Amy wants to see clergywomen flourish, too—which, she maintains, means adequately preparing women to lead declining or transitioning congregations. “Because of the inequity in the church, we who are now breaking glass ceilings and getting jobs are getting jobs that men don’t want,” she asserts. “We’re the ones who are being handed these ‘well, we-don’t-know-how-to-fix-it, so good luck’ churches […] To help a church die or to help a church transform, those are extraordinarily specialized leadership skills.” Because these skills are not typically taught in seminary, Amy believes leadership organizations, denominations, and nonprofits like Equity for Women in the Church, Inc. can support women by helping them gain the necessary business and leadership acumen to succeed in highly complex pastorates.
While the work requires administrative savvy, it also requires “a very keen pastoral sensibility,” Amy notes. “Churches are so funny; it’s not like you could hire a business person, a CEO, to come in and clean things up administratively. That would never work because you have to have the relational trust.” Amy regularly invites congregants to her home for what she calls the “Pastor’s Table” and keeps open office hours for congregants to visit. It is hard enough to be a change-agent in any church, which Amy calls “punishing” work at times; the additional layer of sexism and patriarchy produces especial difficulty for female pastors: “It requires not only sophisticated skill but a level of spiritual engagement and discernment that is pretty substantial.” Central to equality for clergywomen in the church, Amy is convinced, requires equipping women early in their careers (and supporting them throughout) for “a very sophisticated kind of leadership” that involves balancing administrative, organizational, and pastoral demands amidst the forces of sexism.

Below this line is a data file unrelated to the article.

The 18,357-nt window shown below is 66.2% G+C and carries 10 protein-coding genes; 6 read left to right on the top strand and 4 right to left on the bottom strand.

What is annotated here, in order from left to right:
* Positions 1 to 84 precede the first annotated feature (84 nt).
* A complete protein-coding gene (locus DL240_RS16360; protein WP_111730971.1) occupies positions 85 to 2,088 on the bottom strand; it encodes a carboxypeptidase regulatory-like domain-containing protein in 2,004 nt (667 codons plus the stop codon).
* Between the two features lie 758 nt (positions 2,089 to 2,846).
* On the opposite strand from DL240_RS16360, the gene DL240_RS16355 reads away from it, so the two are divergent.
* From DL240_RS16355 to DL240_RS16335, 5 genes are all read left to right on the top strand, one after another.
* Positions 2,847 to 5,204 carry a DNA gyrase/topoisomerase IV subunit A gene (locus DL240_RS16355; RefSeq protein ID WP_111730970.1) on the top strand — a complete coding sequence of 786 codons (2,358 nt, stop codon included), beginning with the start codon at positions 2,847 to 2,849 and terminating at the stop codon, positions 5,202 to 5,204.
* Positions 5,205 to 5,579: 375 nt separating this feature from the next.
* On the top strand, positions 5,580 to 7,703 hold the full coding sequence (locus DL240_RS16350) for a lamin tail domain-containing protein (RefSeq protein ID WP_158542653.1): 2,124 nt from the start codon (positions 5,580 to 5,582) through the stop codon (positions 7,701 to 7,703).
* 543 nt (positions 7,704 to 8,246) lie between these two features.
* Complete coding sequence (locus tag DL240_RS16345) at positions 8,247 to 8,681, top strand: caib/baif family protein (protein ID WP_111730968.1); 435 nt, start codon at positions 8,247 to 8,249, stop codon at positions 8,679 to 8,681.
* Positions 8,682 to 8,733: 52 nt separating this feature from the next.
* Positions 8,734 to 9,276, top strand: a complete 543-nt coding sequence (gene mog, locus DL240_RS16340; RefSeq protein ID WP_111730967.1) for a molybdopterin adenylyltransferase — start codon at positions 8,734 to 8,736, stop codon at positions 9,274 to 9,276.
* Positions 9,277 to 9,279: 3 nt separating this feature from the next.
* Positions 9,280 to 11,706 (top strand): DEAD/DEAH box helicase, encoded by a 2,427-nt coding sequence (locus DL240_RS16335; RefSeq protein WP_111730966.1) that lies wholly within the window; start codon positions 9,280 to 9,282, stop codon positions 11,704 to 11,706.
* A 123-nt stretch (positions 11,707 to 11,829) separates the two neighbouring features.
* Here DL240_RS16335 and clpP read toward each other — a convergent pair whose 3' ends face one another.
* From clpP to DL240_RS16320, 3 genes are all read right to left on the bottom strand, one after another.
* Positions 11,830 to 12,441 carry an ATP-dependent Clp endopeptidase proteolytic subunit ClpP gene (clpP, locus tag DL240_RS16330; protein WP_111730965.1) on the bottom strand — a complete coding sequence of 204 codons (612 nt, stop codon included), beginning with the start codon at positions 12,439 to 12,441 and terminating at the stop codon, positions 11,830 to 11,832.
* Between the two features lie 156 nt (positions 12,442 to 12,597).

Amy admits that the focus on her gender—“everyone wants to talk about me being the first woman”—sometimes frustrates her: “I got this job because I’m good at what I do!” But she quickly tempers her indignation, recognizing the importance of her unique position. In recent months Amy has written on abortion and two pieces on sexual harassment. “I had a friend say to me, ‘We’ve never in this country had a woman in the tallest steeple in America talking about women’s issues. We’ve had some nice men who have done it, but it’s different’.” Amy feels a deep responsibility to use her platform. “And I’ve been angry with myself with all this stuff coming out [about sexual harassment], because I should have cared enough about myself that I would’ve spoken up earlier. But it’s twenty years of ordination of just keeping your head down and taking it. Because that’s what you have to do.” She refuses to remain silent any longer.